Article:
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Brew Kettles - Appropriate Size

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hboebel:
I am in the market for a kettle upgrade and have my eye on the Blichmann Boilermaker for doing boils (not mashes).  I am really waffling between the 10 gallon versus the 15 gallon model.  Why?  Well, 95% of the time, I do the standard 5 gallon finished batch.  In my 3 years of brewing, I have only wanted to do a 10 gallon batches 2 times.  That 15 gallon kettle would have been awfully convenient for that.  However, most often, I am doing the standard batch size.  From what I gather, the 15 gallon kettle would work fine, except I might get a little more evaporation rate, and the thermometer probably would barely, if not even be in the wort for the 5 gallon finished batches.  But, I would like the ability to do 10 gallon batches when I need too.

Let's face it, these kettles are not inexpensive.  Would I be better off getting the 10 gallon kettle and taking full advantage of the features (ie. the kettle is sized correctly for 95% of my batches) -- forget about the 10 gallon batches and just do 2 brew sessions when I want 10 gallons?...  Or am I being short sighted for potential future growth and would be better off getting the 15 gallon and not fully utilizing the features of the kettle (ie.  thermometer)?

What have some of you done out there?  Have you sacrificed convenience, quality or introduced process problems by using a larger kettle than what is generally needed for a typical 5 gallon finished batch?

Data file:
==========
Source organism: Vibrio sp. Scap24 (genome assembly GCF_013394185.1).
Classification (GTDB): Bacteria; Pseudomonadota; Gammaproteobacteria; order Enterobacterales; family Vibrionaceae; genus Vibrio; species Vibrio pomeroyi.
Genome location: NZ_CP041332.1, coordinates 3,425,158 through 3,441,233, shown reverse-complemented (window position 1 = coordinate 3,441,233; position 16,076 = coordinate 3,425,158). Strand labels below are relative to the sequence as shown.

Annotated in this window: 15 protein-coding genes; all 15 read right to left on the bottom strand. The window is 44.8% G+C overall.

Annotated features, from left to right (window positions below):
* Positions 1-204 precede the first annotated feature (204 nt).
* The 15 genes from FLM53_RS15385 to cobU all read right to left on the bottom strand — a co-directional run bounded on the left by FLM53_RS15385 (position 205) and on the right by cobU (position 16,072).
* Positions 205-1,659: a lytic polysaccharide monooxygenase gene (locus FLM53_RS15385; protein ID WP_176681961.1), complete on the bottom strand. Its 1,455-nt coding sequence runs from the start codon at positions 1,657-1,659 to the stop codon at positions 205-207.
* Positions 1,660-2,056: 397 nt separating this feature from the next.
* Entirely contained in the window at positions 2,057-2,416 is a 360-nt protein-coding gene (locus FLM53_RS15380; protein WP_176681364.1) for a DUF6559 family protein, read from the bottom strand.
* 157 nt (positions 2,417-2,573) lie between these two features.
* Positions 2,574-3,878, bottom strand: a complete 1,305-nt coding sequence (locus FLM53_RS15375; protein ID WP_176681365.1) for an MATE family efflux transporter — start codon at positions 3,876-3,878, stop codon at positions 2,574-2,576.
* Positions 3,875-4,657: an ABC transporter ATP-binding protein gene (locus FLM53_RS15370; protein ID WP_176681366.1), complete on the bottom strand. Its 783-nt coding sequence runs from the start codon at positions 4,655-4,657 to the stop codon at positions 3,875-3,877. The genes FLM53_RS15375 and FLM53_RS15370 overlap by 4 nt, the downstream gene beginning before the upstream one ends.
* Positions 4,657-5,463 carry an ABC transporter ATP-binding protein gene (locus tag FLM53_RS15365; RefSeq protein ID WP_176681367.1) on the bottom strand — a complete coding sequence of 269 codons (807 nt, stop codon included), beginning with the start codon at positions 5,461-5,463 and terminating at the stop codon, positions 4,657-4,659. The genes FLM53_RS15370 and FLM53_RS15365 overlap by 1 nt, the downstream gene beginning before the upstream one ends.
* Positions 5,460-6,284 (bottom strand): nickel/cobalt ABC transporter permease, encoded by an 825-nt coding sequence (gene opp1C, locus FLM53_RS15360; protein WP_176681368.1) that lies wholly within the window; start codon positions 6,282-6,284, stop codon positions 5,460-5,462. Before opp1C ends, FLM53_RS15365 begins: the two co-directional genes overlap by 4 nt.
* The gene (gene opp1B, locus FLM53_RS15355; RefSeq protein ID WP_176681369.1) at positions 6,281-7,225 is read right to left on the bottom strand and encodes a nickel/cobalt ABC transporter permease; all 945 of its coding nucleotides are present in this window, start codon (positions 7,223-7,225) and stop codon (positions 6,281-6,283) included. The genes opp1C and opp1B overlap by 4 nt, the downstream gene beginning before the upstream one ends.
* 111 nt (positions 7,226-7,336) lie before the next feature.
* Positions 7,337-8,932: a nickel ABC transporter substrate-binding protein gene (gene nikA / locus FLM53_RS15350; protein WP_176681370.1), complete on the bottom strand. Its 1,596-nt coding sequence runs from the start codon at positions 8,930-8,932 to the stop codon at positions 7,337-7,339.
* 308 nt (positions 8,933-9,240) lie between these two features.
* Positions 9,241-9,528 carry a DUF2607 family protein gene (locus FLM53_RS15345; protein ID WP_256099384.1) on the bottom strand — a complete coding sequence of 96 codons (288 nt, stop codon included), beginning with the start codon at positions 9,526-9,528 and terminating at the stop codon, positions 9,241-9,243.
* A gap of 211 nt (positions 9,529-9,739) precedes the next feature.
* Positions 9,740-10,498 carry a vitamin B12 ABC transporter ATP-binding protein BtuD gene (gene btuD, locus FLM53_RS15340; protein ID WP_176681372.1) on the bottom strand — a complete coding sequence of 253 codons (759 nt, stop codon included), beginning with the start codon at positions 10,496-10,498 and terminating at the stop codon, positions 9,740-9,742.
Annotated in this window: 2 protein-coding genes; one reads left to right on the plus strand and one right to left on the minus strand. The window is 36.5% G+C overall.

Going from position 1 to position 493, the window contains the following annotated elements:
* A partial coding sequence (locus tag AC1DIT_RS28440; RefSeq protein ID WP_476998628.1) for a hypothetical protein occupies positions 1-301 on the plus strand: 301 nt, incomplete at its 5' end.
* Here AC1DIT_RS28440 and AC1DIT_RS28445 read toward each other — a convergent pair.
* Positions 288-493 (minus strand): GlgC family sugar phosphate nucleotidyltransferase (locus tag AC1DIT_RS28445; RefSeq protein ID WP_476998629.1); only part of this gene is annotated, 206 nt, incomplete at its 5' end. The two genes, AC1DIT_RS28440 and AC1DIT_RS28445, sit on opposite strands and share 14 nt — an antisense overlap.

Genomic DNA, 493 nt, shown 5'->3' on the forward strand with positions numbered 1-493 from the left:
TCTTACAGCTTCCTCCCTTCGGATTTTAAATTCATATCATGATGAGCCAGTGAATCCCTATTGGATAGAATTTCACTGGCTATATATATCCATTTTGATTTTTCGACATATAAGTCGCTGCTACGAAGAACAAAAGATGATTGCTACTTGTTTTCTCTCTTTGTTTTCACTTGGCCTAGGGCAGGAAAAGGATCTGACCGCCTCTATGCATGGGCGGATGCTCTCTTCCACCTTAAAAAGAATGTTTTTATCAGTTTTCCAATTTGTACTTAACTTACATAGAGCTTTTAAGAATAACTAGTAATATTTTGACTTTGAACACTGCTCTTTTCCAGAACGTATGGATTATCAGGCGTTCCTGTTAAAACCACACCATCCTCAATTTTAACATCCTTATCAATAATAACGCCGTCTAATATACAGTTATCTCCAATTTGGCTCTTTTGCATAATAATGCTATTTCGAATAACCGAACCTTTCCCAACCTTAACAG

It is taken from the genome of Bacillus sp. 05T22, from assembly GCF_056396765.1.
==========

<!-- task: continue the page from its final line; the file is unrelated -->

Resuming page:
Would love to hear some of your experiences and thoughts on the matter.  Thanks!

weazletoe:
I typically do 5-7 gal batches. I have a 16.25 gal kettle, and LOVE IT!! One, I never have to be concerned about a boil over, and two, I can still knock out 10+ gallon when I want. If there is not price difference that will hurt you, I say go big. You can still brew a 5 gal batch in it nicely, but have a lot of room to grow. If you pop for a smaller one now to save a few bucks that you do have to spend, then in a year, decide to go bigger, you really did waste a ton on the smaller one. So, if you can swing it, if it's worth doing, it's worth over doing.

dan1076:
I have a 20 gallon kettle and was doing only 5 gallon batches until recently.  I made the switch up to a 10 gallon system due to another child on the way in May.  I also agree that you should go with the larger kettle.

jackfromjax:
+1
If there's one thing I've learned as a homebrewer, it's plan now for 10yrs from now.  I'm sure everyone (myself included) has stories about how much money they've wasted by not buying big initially.  "Damn, I should have bought the deluxe kit instead of the beginner kit", "I wish I would have bought a refractometer instead of my three hydrometers", "I should have just spent the $$$ on a Brew Magic system"...just venting a little bit, sorry.

Go Big!  ;D

hamiltont:
Go BIG!!  As big as you can.  I have a 15 gallon, sometimes wish it was a 20 when the wort is 2" from the top.  Remember the old days, one hand on the burner control & one with a spray bottle...  The key to reducing evaporation is to reduce the surface area.  IE. Tall not wide, smaller the diameter the less loss to evaporation. ;D

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